Gas, food and cars got more expensive whereas, tuition fees and phone bills got cheaper.
The price of living went up by 2.4 per cent in January from a year earlier, a slight uptick from December’s level.
Higher gasoline prices were a major factor in the uptick. Pump prices were 11 per cent higher in January than they were a year earlier, a month during which a global supply glut pushed them down at the time.
TD economist James Marple noted that the reintroduction of a carbon tax in Alberta in January was a factor in the gas price surge. But he does not expect it to last.
“While oil and gasoline prices rose at the start of January, they plummeted through the month as news around the COVID–19 outbreak spread,” Marple said, noting that oil prices are down 12 percent on average so far in February from January’s level.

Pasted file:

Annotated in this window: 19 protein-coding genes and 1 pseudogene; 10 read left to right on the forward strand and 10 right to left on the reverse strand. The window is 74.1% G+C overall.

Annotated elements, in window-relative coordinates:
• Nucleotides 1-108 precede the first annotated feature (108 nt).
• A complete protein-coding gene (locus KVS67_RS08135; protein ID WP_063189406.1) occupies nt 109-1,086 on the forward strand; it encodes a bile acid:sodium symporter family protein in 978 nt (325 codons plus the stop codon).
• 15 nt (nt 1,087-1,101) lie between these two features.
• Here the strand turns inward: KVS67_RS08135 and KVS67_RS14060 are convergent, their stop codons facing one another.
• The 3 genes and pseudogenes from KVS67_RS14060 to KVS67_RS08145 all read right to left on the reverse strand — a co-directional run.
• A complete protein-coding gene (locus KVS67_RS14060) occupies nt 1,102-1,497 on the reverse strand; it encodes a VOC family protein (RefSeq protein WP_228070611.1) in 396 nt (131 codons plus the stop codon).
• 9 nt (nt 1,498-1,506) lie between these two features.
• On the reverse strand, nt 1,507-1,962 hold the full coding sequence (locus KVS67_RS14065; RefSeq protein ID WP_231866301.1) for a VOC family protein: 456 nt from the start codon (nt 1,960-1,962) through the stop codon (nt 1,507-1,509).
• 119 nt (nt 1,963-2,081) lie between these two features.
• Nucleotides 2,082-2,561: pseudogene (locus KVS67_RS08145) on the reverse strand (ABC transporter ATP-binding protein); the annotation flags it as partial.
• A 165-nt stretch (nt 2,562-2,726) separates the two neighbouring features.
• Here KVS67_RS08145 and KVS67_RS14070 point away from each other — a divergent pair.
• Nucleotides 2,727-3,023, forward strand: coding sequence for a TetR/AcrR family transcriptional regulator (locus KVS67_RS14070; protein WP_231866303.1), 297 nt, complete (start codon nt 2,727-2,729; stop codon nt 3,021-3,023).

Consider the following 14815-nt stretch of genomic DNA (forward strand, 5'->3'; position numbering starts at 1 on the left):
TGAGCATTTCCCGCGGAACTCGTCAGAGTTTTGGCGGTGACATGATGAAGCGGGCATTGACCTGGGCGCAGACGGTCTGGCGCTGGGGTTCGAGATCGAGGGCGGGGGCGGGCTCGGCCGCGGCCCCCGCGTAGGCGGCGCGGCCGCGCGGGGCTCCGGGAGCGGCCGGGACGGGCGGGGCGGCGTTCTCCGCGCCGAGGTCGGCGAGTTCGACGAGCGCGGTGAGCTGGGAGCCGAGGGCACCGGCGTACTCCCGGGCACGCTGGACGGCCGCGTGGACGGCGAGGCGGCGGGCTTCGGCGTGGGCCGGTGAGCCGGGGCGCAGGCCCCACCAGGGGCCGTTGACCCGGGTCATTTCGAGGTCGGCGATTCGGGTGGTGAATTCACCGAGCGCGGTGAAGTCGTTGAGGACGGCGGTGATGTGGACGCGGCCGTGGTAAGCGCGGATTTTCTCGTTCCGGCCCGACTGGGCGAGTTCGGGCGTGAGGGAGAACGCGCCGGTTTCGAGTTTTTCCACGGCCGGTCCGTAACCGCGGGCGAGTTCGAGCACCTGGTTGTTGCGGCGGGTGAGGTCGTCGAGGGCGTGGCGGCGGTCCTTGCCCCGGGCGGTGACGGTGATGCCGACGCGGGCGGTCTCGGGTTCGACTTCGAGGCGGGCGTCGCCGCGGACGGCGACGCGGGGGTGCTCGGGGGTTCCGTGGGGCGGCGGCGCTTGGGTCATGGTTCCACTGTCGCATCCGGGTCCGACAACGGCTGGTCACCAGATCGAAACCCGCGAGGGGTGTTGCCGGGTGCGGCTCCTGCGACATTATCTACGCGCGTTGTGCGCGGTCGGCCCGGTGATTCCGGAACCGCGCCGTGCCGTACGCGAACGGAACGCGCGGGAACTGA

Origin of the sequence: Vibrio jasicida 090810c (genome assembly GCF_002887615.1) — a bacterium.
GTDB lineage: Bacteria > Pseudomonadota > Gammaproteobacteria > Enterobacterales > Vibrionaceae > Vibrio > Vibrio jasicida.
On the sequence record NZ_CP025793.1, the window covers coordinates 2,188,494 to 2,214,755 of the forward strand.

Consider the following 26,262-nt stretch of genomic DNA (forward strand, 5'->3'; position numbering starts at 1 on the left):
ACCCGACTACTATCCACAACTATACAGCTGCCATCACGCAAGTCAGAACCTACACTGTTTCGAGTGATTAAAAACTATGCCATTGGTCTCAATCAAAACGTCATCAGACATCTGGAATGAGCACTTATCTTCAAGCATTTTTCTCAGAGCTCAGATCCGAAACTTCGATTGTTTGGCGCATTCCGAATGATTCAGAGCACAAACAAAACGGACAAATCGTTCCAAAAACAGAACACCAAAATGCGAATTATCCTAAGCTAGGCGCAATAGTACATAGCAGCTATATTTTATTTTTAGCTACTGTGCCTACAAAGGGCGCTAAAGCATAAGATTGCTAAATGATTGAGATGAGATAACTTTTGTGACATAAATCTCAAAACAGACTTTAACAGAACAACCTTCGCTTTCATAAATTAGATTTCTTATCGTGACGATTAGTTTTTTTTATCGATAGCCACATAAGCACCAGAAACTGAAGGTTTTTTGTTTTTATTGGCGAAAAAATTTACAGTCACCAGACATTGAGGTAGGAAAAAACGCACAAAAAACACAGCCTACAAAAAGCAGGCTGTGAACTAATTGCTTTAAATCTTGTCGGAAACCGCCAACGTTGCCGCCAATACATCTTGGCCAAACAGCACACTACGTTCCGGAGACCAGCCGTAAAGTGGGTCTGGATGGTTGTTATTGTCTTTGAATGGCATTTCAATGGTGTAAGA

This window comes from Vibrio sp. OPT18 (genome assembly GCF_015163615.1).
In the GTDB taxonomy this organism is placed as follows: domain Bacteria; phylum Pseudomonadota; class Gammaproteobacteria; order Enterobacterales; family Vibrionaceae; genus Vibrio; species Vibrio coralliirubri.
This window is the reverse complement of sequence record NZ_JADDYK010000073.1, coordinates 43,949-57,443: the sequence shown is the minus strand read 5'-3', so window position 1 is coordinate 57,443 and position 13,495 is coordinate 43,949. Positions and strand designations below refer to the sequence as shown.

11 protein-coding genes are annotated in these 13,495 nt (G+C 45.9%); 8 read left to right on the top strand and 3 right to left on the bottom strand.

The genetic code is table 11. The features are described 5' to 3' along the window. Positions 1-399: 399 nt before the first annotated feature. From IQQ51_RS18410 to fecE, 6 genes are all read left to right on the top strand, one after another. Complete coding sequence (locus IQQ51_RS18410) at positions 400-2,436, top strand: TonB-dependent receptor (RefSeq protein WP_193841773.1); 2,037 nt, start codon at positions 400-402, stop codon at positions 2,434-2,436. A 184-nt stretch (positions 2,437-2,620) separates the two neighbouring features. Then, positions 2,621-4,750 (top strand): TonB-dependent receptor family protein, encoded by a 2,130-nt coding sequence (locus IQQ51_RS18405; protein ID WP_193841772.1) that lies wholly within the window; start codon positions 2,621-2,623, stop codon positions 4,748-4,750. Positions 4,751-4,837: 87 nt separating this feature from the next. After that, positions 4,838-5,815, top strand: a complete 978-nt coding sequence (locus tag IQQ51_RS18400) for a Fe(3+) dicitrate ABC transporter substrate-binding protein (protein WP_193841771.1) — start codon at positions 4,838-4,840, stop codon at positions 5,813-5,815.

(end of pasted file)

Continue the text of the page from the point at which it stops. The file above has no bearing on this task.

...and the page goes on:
If the impact of gasoline is stripped out of the numbers then Canada’s yearly inflation rate would have been two per cent for the month. The 2.4 per cent inflation rate is an increase of 0.2 percentage points from December’s level.
Another factor- Food
The high prices for fresh vegetables were also a factor in the higher inflation figure. Tomatoes got 10.8 percent more expensive in the past year, more than twice the five percent increase seen in other types of fresh vegetables
“The higher prices stem from inclement weather in growing regions in the United States and Mexico,” the data agency said.
Clothing prices were also an unexpected source of strength in the numbers. The price of new clothes increased by 3.9 per cent in the year up to January — the highest yearly figure since 1991.
“Just to give a sense of how unusually strong that is, this category has averaged a yearly price decrease of 0.8 percent over the past 20 years,” BMO economist Doug Porter noted.
Overall, the inflation rate increased everywhere but Quebec and Ontario, where it stayed flat.